As much as we are the biggest bell-ringers for whole foods and clean eating, weight (read: fat) loss comes down to one thing - calories. Calories are energy. If you consume more energy than you expend, you will store that energy for use at a later time (body fat). Sounds easy enough, right? So why is it so hard for people to lose weight?
1. Fad diets
It's human nature to look for something bigger, faster, stronger, etc. The diet industry are masters of marketing and if they can convince you to hand over a few of your hard earned bills to gain an edge on your problem, they do it and we happily comply.
2. Your "cheat day" is blowing you out of the water.
How many times have I heard, "I went to my favorite Mexican place on Saturday. I stuck the rest of the week. 100% perfect. You mean to tell me that I can't go out one night a week?!" Yes and no. To lose a pound of fat, you must create a deficit of 3,500 calories. So, let's assume you are successfully creating a deficit of 500 calories every day of the week. That would show a 1 pound net loss for the week. Congratulations! Now, what happens if on Saturday of that same week you didn't create a 500 calorie deficit? Maybe even a surplus? The scale at the end of the week will show less than a pound or maybe even more.
3. Lots of things can affect the scale
Water retention, not being hydrated enough, menstrual cycles, stress, and sleep are just a FEW of the daily things that can affect the numbers on the scale. Being consistent in weighing and using other metrics though your health journey such as strength and measurements such as your hips, naval, and bust are great indicators of fat loss.
4. The scale isn't moving
Taking measurements such as your hips, naval, and bust are key to a fat loss journey. As you start to burn fat and build lean muscle mass, the scale may not drop as quickly as you'd like. Keep in mind, muscle is dense and doesn't take up as much room as fat. Keeping measurements will show progress when the scale doesn't move as fast as you would like.
5. I can't seem to keep my calories down!
Take a look at your fat intake. For each gram of fat you eat, you take in 9 calories as opposed to a protein (4) or a carbohydrate (4). Keeping a diet high in fiber and protein will help keep this curve down.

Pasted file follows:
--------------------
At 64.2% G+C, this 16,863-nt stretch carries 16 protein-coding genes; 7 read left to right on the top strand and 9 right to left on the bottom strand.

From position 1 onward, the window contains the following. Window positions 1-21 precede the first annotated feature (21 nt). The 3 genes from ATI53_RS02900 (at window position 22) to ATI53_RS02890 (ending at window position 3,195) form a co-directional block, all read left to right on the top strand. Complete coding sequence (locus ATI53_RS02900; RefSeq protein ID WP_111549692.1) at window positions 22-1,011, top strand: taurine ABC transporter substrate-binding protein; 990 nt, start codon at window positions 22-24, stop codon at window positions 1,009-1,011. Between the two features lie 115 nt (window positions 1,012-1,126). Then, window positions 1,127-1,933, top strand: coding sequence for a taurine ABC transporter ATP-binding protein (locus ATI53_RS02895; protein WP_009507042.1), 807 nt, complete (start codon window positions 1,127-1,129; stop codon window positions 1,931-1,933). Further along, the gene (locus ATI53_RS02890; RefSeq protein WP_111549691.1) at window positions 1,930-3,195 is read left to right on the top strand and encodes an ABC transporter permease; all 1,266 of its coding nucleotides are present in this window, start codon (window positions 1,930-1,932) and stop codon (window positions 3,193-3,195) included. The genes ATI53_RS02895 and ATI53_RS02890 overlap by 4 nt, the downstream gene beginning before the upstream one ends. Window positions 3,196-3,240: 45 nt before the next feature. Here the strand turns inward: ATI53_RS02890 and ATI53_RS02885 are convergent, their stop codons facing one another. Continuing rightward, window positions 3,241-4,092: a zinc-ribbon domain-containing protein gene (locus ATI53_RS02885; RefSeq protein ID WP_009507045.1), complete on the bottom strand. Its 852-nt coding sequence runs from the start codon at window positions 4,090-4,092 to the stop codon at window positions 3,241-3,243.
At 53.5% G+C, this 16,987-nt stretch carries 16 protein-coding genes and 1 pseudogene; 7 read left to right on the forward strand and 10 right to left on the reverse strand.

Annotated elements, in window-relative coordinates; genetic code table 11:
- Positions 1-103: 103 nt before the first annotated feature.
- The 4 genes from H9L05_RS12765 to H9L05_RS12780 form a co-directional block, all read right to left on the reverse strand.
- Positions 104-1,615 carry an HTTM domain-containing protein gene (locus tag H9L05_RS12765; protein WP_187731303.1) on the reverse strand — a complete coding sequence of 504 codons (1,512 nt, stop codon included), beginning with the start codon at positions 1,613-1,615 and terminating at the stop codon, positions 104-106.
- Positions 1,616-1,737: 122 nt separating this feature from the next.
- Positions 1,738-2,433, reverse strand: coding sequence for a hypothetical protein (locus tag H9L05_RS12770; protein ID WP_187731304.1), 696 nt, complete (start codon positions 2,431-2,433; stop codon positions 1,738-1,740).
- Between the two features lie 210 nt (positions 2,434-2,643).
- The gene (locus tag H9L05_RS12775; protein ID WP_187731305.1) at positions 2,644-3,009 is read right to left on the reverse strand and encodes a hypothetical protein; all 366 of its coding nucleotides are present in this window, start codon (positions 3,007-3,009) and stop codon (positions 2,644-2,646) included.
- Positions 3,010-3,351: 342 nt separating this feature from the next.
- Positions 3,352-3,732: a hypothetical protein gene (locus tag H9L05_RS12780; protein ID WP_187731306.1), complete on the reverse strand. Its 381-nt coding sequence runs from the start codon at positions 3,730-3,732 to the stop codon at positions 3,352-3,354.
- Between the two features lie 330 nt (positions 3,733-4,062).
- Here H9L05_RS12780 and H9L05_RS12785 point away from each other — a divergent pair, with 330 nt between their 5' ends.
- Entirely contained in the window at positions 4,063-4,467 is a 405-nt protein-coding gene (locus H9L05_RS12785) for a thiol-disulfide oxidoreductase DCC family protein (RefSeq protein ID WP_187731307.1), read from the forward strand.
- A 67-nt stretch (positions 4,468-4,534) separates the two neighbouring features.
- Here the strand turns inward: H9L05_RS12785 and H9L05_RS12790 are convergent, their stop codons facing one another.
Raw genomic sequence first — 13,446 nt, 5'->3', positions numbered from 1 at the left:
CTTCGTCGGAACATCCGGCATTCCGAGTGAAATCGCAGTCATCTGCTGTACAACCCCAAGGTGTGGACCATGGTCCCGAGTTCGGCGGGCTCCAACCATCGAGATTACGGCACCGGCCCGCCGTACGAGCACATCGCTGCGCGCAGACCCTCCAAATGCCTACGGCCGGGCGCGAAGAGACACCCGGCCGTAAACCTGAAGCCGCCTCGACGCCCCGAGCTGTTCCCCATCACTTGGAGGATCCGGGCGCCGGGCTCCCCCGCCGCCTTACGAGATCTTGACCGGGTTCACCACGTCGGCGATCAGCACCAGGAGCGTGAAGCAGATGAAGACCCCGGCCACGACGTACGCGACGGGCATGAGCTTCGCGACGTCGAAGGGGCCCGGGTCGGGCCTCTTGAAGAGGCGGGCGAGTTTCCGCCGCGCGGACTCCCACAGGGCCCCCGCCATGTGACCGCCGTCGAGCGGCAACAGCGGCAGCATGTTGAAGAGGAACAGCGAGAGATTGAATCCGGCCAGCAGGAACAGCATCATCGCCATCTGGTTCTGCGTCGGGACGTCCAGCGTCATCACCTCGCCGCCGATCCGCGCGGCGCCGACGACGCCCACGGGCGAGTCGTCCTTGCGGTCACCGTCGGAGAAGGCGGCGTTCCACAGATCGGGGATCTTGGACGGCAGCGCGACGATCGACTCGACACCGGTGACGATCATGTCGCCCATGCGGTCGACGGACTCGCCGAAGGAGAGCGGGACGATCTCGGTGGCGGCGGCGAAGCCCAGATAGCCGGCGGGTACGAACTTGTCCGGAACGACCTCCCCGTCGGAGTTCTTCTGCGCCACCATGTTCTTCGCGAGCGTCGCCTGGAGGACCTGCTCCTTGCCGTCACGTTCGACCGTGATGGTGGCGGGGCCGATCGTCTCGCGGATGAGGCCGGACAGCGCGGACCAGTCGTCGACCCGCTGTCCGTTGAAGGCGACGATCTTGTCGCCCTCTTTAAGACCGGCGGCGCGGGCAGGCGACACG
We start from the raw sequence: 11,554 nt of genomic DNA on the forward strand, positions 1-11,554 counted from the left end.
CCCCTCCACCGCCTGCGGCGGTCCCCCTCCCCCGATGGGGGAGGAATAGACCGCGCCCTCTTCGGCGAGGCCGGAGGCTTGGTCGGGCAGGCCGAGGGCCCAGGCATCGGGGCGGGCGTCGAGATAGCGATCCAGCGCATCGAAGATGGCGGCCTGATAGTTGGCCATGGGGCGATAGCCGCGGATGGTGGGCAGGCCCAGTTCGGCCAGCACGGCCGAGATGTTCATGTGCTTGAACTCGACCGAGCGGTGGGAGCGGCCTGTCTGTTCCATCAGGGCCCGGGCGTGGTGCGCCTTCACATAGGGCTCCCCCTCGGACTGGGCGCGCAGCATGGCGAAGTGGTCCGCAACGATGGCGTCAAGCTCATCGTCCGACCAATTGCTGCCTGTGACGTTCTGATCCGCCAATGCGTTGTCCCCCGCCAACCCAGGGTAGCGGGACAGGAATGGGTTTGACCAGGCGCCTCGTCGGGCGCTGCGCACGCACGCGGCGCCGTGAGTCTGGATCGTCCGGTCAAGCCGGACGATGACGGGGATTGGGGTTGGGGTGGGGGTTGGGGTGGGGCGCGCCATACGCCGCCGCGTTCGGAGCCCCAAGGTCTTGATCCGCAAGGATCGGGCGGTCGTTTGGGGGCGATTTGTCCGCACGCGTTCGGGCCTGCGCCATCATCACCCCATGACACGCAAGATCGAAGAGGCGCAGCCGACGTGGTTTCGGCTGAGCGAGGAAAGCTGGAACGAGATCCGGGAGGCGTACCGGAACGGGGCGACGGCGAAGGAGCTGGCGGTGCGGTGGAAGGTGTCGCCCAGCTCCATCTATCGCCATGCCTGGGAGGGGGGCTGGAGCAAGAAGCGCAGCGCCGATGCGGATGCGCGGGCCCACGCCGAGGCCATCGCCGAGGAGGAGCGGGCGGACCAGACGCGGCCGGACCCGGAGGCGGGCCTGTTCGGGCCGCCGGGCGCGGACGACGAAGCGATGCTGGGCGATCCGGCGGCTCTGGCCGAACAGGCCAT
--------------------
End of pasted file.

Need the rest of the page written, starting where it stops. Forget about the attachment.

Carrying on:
1. Cut the crap.
Before you do anything else, get rid of the crap. This includes: processed foods (think things in a box or bag), alcohol, sugary drinks, and fast food.
Literally every chemical reaction in your body needs water. Make sure it's the first thing in your body in the morning and you are drinking it often. How much? Take your body weight and divide in it half. Drink that many ounces of water.
3. Strike a balance
There seems to be this impossible chatter of fad diets on repeat. "High fat"... "no fat"... "no carb"... "keto" .. "whole30"... It has been and always will be about balance. You need to be able to stick to your chosen lifestyle 365 days a year. Balance is the name of the game. Fads are just that - quick results that usually lead to right back where you started.
Intentionally. At the end of the day, the calorie is king and the way the body reduces mass is burning more calories than we take in. So, the more calories you burn, the bigger the gap is.
5. Pick up heavy things
The more muscle you have, the more calories your body requires to work. This doesn't mean you have to be the Incredible Hulk. Try some circuit training that includes moving weights 8-12 reps at a time (those last few reps should be tough). And, get the most out of your motions. Don't spend time doing trivial movements like bicep curls. Do big movements that require big work. Ideas such as squats, farmers carrys, assisted pull-ups, and deadlifts come to mind as great exercises. Other things like rowing and walking on an incline are great forms of exercise. Even 20 minutes a day makes a big difference!
6. Rest easy
Stress management is essential to fat loss. This includes sleeping regularly, having "rest days" from working out, and taking a little "me" time to relax. Find a new book, watch a favorite show, or call up a friend for a laugh.
7. Look for what we call the "magic three"
High in protein, high in fiber, low in fat. These foods tend to keep our belly full, our digestive system operating regularly, and our caloric intake down. Think dark and/or leafy: kale, spinach, artichokes, green beans, broccoli, asparagus, and more. Lean proteins top our list too! Look for: chicken, lean beef, pork loin, fish, deer, etc.
8. You can't outwork a bad diet.
Planning meals is essential to success. Keep healthy snacks on hand like nuts (1 oz, about 22 almonds), fresh fruit, lean lunch meat, low fat cottage cheese, and more. Make extra at dinner time to have for lunch the next day. Or, call us. We are here to fill that gap for you!